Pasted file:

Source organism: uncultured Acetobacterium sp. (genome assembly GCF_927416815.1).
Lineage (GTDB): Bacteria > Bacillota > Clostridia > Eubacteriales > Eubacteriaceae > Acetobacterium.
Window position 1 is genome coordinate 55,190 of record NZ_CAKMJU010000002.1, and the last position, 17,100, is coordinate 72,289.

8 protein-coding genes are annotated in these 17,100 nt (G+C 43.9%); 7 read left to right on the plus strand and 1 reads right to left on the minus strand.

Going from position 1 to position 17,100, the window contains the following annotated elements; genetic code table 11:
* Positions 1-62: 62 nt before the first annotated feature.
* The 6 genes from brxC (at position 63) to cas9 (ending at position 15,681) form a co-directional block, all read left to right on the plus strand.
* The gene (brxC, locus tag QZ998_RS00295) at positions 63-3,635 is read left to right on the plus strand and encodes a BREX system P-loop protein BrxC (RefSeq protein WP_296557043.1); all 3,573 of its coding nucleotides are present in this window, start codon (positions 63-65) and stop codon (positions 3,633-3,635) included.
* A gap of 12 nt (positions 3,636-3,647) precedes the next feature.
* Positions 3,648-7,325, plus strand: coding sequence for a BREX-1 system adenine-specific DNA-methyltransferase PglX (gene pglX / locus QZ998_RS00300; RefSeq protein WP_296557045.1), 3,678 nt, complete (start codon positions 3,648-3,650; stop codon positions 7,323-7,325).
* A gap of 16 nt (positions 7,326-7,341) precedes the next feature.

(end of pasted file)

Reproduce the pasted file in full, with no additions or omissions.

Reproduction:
Source organism: uncultured Acetobacterium sp. (genome assembly GCF_927416815.1).
Lineage (GTDB): Bacteria > Bacillota > Clostridia > Eubacteriales > Eubacteriaceae > Acetobacterium.
Window position 1 is genome coordinate 55,190 of record NZ_CAKMJU010000002.1, and the last position, 17,100, is coordinate 72,289.

8 protein-coding genes are annotated in these 17,100 nt (G+C 43.9%); 7 read left to right on the plus strand and 1 reads right to left on the minus strand.

Going from position 1 to position 17,100, the window contains the following annotated elements; genetic code table 11:
* Positions 1-62: 62 nt before the first annotated feature.
* The 6 genes from brxC (at position 63) to cas9 (ending at position 15,681) form a co-directional block, all read left to right on the plus strand.
* The gene (brxC, locus tag QZ998_RS00295) at positions 63-3,635 is read left to right on the plus strand and encodes a BREX system P-loop protein BrxC (RefSeq protein WP_296557043.1); all 3,573 of its coding nucleotides are present in this window, start codon (positions 63-65) and stop codon (positions 3,633-3,635) included.
* A gap of 12 nt (positions 3,636-3,647) precedes the next feature.
* Positions 3,648-7,325, plus strand: coding sequence for a BREX-1 system adenine-specific DNA-methyltransferase PglX (gene pglX / locus QZ998_RS00300; RefSeq protein WP_296557045.1), 3,678 nt, complete (start codon positions 3,648-3,650; stop codon positions 7,323-7,325).
* A gap of 16 nt (positions 7,326-7,341) precedes the next feature.